What is a discharge in lieu of court-martial? Should I submit a request for one?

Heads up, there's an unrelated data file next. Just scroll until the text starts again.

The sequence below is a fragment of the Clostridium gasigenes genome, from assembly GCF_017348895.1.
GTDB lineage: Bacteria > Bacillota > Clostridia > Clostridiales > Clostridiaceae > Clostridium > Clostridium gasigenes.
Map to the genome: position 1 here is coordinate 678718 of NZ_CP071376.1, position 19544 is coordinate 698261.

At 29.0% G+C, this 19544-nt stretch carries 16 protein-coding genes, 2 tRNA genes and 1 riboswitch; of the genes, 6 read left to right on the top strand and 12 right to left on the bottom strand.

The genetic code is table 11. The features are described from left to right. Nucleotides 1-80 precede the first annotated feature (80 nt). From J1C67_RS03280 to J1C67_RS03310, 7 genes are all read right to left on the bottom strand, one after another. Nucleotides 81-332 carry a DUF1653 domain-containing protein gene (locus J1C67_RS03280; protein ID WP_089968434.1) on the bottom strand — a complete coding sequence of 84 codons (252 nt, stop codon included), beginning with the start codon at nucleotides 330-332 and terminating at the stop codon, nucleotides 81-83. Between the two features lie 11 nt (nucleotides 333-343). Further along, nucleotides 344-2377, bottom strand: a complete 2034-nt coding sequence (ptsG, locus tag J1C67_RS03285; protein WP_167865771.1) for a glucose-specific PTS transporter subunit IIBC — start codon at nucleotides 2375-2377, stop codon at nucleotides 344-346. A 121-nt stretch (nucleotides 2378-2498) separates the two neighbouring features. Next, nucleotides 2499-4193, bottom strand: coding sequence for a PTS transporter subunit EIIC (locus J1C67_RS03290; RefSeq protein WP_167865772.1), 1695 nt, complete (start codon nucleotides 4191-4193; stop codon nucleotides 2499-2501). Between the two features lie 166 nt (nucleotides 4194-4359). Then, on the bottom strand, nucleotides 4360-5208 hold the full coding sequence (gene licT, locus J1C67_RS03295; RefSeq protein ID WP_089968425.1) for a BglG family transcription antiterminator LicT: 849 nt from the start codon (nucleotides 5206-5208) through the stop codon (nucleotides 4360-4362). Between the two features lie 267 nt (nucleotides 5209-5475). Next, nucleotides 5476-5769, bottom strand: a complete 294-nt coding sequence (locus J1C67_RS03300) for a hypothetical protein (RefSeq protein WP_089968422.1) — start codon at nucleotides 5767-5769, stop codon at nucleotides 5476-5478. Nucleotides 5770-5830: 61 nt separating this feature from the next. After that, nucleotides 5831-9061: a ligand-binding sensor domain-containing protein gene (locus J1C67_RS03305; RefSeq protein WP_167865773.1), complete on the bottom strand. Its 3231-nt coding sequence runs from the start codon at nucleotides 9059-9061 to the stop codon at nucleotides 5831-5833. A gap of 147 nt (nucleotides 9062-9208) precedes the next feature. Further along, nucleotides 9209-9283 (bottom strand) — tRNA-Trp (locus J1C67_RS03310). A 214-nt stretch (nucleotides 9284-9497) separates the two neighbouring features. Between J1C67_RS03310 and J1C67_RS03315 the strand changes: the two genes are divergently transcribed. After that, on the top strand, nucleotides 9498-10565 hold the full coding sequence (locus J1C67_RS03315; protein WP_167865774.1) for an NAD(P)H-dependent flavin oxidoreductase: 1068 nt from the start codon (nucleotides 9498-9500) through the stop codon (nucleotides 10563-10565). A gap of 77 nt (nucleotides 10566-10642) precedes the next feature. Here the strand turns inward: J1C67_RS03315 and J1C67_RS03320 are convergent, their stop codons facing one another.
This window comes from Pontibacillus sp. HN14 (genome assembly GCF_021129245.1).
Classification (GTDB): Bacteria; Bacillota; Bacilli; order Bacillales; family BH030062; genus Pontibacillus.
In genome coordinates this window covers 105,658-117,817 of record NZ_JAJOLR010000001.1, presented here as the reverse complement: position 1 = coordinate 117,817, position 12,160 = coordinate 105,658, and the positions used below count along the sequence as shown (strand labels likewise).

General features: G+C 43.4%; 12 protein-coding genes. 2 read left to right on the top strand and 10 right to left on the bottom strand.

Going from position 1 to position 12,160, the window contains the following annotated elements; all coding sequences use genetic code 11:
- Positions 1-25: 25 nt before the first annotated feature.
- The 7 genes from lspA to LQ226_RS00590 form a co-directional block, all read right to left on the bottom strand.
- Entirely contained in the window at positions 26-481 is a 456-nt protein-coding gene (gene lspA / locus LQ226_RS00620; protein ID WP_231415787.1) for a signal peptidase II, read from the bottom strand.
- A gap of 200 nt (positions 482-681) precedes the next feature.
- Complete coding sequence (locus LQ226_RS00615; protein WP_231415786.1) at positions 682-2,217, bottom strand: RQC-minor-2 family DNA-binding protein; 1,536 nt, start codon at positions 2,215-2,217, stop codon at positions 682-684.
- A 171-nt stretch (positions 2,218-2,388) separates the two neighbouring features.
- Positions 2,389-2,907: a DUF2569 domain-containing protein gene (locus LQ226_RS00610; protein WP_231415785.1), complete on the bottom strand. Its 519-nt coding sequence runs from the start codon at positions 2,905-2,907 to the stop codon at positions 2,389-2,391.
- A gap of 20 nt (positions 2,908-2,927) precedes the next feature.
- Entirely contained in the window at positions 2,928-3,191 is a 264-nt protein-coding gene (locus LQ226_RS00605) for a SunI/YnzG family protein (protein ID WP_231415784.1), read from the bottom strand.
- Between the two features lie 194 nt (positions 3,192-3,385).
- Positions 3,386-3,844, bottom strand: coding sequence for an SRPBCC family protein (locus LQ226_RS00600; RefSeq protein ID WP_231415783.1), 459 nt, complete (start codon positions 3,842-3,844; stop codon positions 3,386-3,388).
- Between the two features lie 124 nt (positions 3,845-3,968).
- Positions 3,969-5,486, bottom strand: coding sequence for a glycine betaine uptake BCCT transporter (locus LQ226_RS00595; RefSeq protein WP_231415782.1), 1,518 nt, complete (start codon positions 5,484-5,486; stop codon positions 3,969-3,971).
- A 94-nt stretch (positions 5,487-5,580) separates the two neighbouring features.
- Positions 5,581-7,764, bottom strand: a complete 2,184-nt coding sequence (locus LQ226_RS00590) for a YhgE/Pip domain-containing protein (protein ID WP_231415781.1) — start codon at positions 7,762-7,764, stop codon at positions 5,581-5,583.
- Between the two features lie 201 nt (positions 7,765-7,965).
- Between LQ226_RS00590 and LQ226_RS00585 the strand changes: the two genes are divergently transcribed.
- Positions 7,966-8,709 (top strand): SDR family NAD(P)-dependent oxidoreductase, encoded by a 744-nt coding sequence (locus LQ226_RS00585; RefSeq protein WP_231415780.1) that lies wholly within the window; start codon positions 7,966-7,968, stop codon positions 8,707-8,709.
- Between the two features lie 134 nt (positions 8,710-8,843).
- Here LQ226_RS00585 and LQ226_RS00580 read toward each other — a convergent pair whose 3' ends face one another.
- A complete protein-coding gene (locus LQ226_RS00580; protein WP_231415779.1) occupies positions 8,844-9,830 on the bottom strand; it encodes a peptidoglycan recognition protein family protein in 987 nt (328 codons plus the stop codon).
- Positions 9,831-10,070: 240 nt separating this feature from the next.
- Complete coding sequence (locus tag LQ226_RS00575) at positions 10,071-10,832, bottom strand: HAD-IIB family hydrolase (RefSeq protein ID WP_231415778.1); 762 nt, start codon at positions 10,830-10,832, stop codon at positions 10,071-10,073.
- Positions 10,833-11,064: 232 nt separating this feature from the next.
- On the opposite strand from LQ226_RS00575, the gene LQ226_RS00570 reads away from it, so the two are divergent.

If court-martial charges have been preferred against you and you are guilty of one or more of the offenses on the charge sheet, you have many options. You may plead not guilty to all charges, you may plead guilty to some charges or you may plead guilty to all charges. Another option is to request an administrative discharge in lieu of a court-martial. This request can be made if at least one of the offenses you face has a maximum punishment that includes the possibility of a punitive discharge from your service. Such a request for administrative discharge can only come from an accused. No one can force this upon you. Additionally, a request for an administrative discharge may not make sense in every case. However, in some cases, it may be an advisable way to proceed. A request for discharge in lieu of court-martial can be submitted anytime after the preferral of charges and before action is taken by the Convening Authority in the court-martial. In other words, it is possible to submit a request for discharge in lieu of court-martial after the court-martial has taken place, but before the convening authority has taken final action. In fact, recently, the Army Court of Criminal Appeals (ACCA) in United States v. Benjamin allowed an Army warrant officer to submit a post trial request for discharge in lieu of court-martial after final action because the Court found that his defense counsel failed to properly submit his post trial request for discharge before action. If and when to submit a request for such a discharge depends on the specific circumstances of the case, which is why you need to be advised by someone with a lot of experience. I have this experience. If a request for discharge in lieu of court-martial is granted by a convening authority, the court-martial charges will be dismissed. However, these requests are often granted with the characterization of an Other Than Honorable Discharge (OTH). It is possible, however, to receive a higher characterization than an OTH. Additionally, if an OTH is given to a servicemember, that servicemember may request an upgrade to this characterization later from the Discharge Review Boards or the Boards for Correction of Military Records. I have assisted many former servicemembers make requests for discharge upgrades. If you are facing court-martial charges and believe that you would like to submit a request for discharge in lieu of court-martial, call me, I can help. To speak to an experienced court-martial and military defense attorney, call Bill Cassara at 706-860-5769 for a free consultation.